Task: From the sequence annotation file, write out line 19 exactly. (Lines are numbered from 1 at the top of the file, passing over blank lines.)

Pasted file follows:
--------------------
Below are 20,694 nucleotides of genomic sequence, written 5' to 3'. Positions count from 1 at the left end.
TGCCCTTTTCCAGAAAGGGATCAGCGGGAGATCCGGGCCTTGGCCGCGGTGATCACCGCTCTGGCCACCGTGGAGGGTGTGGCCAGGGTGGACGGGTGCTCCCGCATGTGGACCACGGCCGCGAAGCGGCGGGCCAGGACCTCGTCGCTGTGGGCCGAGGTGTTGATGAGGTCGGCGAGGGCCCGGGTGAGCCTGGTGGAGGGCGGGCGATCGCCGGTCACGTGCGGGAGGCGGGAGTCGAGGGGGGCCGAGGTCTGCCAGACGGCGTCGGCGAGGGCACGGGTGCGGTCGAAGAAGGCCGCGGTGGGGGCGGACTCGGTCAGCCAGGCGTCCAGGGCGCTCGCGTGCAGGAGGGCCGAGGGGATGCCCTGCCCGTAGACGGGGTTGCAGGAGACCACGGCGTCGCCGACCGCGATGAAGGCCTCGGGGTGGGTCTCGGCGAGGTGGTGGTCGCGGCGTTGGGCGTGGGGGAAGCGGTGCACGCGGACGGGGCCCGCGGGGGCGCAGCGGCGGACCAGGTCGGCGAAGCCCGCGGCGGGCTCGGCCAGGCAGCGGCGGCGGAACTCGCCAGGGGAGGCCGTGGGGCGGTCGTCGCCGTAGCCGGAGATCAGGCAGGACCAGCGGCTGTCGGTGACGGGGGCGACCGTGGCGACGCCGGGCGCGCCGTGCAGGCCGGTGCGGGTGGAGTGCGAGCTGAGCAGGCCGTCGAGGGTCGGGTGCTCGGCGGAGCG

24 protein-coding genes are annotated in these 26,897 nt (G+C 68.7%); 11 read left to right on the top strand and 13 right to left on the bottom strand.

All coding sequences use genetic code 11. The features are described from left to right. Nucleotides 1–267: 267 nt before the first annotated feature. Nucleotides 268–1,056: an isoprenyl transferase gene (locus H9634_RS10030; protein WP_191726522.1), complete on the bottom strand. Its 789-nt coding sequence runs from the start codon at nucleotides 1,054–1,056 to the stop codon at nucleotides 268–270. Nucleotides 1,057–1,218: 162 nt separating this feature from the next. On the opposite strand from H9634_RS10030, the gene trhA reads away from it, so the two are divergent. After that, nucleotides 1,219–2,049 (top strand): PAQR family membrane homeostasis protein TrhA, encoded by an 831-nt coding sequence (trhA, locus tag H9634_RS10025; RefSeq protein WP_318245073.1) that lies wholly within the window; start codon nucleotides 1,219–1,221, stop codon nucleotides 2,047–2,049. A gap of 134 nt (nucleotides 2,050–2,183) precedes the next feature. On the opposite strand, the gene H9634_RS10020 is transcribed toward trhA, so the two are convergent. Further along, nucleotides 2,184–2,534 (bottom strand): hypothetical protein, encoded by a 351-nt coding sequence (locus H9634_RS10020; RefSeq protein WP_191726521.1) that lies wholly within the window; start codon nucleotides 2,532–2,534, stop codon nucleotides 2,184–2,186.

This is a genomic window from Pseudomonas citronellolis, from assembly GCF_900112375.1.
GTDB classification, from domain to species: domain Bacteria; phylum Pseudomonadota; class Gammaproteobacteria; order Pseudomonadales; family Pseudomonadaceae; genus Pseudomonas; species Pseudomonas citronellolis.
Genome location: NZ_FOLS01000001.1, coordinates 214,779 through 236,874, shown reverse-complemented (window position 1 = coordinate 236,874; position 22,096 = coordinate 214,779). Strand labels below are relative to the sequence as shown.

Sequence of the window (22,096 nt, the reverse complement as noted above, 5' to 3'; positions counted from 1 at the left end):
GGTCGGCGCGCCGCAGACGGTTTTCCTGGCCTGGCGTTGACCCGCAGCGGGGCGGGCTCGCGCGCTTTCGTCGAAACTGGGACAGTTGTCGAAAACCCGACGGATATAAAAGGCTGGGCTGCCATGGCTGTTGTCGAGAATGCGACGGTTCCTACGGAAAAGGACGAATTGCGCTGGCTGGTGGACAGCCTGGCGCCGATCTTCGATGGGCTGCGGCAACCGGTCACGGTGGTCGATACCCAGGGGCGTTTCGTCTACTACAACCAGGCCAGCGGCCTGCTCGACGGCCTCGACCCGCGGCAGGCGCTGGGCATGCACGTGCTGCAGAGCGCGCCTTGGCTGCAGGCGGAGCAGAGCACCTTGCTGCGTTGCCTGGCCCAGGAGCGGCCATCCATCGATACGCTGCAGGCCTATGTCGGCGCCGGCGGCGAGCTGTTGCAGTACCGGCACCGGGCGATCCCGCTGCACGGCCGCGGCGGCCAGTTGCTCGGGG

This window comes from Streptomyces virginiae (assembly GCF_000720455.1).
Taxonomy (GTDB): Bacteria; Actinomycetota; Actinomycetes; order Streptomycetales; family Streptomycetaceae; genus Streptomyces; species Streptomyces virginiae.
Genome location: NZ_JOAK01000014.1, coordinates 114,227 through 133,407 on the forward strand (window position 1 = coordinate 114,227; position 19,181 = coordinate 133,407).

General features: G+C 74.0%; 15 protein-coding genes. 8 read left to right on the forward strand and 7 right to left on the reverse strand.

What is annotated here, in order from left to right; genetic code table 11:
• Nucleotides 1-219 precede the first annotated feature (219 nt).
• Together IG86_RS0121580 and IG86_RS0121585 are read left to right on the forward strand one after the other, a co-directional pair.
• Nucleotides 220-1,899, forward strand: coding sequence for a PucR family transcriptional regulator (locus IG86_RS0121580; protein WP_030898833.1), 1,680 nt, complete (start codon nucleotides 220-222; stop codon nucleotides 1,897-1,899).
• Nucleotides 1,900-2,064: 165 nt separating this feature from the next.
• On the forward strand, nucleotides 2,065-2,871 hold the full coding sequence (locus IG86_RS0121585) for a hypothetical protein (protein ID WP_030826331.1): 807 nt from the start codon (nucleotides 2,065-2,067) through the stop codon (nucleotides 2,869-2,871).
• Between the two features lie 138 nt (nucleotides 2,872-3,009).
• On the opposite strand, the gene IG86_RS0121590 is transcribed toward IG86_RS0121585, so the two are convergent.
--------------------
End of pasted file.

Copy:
• On the forward strand, nucleotides 2,065-2,871 hold the full coding sequence (locus IG86_RS0121585) for a hypothetical protein (protein ID WP_030826331.1): 807 nt from the start codon (nucleotides 2,065-2,067) through the stop codon (nucleotides 2,869-2,871).